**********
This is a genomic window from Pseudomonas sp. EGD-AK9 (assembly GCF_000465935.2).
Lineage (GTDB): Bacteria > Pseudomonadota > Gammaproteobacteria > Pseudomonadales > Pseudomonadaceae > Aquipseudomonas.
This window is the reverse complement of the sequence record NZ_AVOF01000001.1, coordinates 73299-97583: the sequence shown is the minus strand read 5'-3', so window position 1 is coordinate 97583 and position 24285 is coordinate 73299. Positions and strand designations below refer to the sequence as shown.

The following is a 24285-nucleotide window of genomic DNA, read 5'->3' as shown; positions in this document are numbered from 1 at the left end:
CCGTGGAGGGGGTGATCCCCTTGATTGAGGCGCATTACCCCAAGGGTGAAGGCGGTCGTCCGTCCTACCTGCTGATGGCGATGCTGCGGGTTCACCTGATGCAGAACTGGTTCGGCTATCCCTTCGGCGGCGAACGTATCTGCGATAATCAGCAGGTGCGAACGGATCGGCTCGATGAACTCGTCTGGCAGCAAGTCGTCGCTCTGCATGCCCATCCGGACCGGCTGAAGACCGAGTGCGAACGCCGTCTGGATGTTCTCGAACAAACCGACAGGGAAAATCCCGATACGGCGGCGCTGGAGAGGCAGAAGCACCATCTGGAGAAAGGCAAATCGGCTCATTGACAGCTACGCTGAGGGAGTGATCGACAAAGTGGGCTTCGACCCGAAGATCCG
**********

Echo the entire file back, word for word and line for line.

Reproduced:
This is a genomic window from Pseudomonas sp. EGD-AK9 (assembly GCF_000465935.2).
Lineage (GTDB): Bacteria > Pseudomonadota > Gammaproteobacteria > Pseudomonadales > Pseudomonadaceae > Aquipseudomonas.
This window is the reverse complement of the sequence record NZ_AVOF01000001.1, coordinates 73299-97583: the sequence shown is the minus strand read 5'-3', so window position 1 is coordinate 97583 and position 24285 is coordinate 73299. Positions and strand designations below refer to the sequence as shown.

The following is a 24285-nucleotide window of genomic DNA, read 5'->3' as shown; positions in this document are numbered from 1 at the left end:
CCGTGGAGGGGGTGATCCCCTTGATTGAGGCGCATTACCCCAAGGGTGAAGGCGGTCGTCCGTCCTACCTGCTGATGGCGATGCTGCGGGTTCACCTGATGCAGAACTGGTTCGGCTATCCCTTCGGCGGCGAACGTATCTGCGATAATCAGCAGGTGCGAACGGATCGGCTCGATGAACTCGTCTGGCAGCAAGTCGTCGCTCTGCATGCCCATCCGGACCGGCTGAAGACCGAGTGCGAACGCCGTCTGGATGTTCTCGAACAAACCGACAGGGAAAATCCCGATACGGCGGCGCTGGAGAGGCAGAAGCACCATCTGGAGAAAGGCAAATCGGCTCATTGACAGCTACGCTGAGGGAGTGATCGACAAAGTGGGCTTCGACCCGAAGATCCG